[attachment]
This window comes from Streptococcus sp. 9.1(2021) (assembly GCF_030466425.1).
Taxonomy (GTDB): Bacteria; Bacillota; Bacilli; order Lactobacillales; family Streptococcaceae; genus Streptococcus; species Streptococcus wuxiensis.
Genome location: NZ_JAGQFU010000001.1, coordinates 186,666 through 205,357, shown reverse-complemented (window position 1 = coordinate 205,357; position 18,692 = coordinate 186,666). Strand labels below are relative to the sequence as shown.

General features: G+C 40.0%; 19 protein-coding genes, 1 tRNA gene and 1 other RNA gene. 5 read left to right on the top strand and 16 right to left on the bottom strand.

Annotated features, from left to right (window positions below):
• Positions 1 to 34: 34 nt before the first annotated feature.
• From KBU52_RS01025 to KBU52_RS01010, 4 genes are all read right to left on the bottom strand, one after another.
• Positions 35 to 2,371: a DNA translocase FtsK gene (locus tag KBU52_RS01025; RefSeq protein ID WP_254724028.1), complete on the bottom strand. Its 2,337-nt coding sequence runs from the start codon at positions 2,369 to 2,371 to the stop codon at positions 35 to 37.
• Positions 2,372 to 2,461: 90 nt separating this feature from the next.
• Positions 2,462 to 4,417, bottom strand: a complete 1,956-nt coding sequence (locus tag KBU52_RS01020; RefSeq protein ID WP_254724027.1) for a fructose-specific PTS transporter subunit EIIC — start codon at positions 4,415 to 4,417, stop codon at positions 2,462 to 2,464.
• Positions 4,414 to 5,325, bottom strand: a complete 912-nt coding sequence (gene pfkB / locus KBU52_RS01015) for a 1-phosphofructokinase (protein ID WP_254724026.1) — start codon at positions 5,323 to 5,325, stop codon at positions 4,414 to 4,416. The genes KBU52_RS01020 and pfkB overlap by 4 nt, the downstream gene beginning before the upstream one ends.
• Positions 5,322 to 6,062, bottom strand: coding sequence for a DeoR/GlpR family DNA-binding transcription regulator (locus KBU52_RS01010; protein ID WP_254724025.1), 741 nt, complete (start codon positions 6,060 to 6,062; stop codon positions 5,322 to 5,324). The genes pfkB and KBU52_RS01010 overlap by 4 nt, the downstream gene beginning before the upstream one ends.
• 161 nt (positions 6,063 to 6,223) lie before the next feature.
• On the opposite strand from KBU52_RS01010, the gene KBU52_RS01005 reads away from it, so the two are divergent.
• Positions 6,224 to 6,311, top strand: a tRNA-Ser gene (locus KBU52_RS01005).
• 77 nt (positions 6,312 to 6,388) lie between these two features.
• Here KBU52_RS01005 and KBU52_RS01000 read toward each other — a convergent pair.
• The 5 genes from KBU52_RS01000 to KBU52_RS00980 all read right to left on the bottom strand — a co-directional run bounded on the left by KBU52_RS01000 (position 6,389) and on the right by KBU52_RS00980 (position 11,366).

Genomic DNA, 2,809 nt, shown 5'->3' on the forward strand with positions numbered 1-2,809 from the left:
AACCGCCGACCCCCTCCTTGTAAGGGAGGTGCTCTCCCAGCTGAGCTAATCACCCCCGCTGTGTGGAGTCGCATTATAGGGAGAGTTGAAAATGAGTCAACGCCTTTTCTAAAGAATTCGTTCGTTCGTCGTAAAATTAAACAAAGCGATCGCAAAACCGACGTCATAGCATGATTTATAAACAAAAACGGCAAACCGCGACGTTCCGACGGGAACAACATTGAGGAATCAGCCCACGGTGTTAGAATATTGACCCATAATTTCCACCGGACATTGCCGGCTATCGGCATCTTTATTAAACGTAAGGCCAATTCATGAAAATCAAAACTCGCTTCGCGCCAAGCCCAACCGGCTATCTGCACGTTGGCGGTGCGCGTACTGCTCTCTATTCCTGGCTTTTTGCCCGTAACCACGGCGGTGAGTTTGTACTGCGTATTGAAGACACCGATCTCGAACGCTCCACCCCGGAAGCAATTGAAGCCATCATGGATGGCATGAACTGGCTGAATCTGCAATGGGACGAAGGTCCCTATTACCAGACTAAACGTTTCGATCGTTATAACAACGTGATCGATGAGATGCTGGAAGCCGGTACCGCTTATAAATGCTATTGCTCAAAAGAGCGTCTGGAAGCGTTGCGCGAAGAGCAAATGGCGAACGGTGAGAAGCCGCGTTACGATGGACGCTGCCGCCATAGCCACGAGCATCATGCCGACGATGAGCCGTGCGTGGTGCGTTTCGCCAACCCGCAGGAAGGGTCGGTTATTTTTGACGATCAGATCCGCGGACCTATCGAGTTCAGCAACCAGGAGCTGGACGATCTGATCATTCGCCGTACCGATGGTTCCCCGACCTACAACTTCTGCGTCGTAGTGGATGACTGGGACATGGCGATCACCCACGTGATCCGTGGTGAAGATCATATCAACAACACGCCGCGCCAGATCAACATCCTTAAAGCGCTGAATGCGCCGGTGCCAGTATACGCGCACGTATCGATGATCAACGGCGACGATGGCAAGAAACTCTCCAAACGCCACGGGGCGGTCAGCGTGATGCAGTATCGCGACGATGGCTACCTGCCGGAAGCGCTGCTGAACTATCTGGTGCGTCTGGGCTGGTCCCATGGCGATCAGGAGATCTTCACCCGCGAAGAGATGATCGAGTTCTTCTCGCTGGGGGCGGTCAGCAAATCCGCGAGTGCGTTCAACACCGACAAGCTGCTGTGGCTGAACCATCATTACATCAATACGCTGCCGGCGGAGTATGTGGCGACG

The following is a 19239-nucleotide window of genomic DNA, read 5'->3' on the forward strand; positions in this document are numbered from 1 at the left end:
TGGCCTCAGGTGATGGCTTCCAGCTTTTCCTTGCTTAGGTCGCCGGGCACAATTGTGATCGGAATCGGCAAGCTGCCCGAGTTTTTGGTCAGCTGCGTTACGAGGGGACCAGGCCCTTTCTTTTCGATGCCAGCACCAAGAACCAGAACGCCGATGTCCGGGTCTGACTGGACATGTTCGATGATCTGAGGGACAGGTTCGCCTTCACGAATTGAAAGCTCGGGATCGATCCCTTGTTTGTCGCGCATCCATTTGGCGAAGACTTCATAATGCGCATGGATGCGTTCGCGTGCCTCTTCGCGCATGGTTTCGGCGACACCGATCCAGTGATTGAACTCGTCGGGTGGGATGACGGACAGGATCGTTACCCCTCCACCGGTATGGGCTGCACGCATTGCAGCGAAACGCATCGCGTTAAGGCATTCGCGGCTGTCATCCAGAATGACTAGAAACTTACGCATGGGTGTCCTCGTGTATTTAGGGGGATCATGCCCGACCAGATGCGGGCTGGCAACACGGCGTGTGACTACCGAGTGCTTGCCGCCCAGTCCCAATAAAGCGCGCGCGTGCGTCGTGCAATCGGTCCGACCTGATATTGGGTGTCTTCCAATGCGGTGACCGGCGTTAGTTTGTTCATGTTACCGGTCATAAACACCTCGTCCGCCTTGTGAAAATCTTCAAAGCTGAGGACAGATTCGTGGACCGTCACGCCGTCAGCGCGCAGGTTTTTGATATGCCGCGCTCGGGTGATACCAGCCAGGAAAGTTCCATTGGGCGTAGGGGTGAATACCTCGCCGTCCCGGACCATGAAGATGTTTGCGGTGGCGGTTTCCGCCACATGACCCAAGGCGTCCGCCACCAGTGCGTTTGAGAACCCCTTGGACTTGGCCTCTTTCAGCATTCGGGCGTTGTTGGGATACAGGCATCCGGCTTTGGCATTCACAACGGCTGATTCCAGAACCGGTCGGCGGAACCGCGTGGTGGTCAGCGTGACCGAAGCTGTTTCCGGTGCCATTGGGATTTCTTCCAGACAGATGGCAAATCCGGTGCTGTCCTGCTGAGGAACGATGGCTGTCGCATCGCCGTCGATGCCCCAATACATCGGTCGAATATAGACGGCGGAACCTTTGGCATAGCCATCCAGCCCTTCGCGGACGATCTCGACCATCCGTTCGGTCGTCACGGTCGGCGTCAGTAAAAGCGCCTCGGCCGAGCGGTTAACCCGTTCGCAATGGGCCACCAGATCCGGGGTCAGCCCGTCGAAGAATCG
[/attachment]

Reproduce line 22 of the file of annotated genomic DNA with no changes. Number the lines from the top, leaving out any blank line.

TGGCCTCAGGTGATGGCTTCCAGCTTTTCCTTGCTTAGGTCGCCGGGCACAATTGTGATCGGAATCGGCAAGCTGCCCGAGTTTTTGGTCAGCTGCGTTACGAGGGGACCAGGCCCTTTCTTTTCGATGCCAGCACCAAGAACCAGAACGCCGATGTCCGGGTCTGACTGGACATGTTCGATGATCTGAGGGACAGGTTCGCCTTCACGAATTGAAAGCTCGGGATCGATCCCTTGTTTGTCGCGCATCCATTTGGCGAAGACTTCATAATGCGCATGGATGCGTTCGCGTGCCTCTTCGCGCATGGTTTCGGCGACACCGATCCAGTGATTGAACTCGTCGGGTGGGATGACGGACAGGATCGTTACCCCTCCACCGGTATGGGCTGCACGCATTGCAGCGAAACGCATCGCGTTAAGGCATTCGCGGCTGTCATCCAGAATGACTAGAAACTTACGCATGGGTGTCCTCGTGTATTTAGGGGGATCATGCCCGACCAGATGCGGGCTGGCAACACGGCGTGTGACTACCGAGTGCTTGCCGCCCAGTCCCAATAAAGCGCGCGCGTGCGTCGTGCAATCGGTCCGACCTGATATTGGGTGTCTTCCAATGCGGTGACCGGCGTTAGTTTGTTCATGTTACCGGTCATAAACACCTCGTCCGCCTTGTGAAAATCTTCAAAGCTGAGGACAGATTCGTGGACCGTCACGCCGTCAGCGCGCAGGTTTTTGATATGCCGCGCTCGGGTGATACCAGCCAGGAAAGTTCCATTGGGCGTAGGGGTGAATACCTCGCCGTCCCGGACCATGAAGATGTTTGCGGTGGCGGTTTCCGCCACATGACCCAAGGCGTCCGCCACCAGTGCGTTTGAGAACCCCTTGGACTTGGCCTCTTTCAGCATTCGGGCGTTGTTGGGATACAGGCATCCGGCTTTGGCATTCACAACGGCTGATTCCAGAACCGGTCGGCGGAACCGCGTGGTGGTCAGCGTGACCGAAGCTGTTTCCGGTGCCATTGGGATTTCTTCCAGACAGATGGCAAATCCGGTGCTGTCCTGCTGAGGAACGATGGCTGTCGCATCGCCGTCGATGCCCCAATACATCGGTCGAATATAGACGGCGGAACCTTTGGCATAGCCATCCAGCCCTTCGCGGACGATCTCGACCATCCGTTCGGTCGTCACGGTCGGCGTCAGTAAAAGCGCCTCGGCCGAGCGGTTAACCCGTTCGCAATGGGCCACCAGATCCGGGGTCAGCCCGTCGAAGAATCG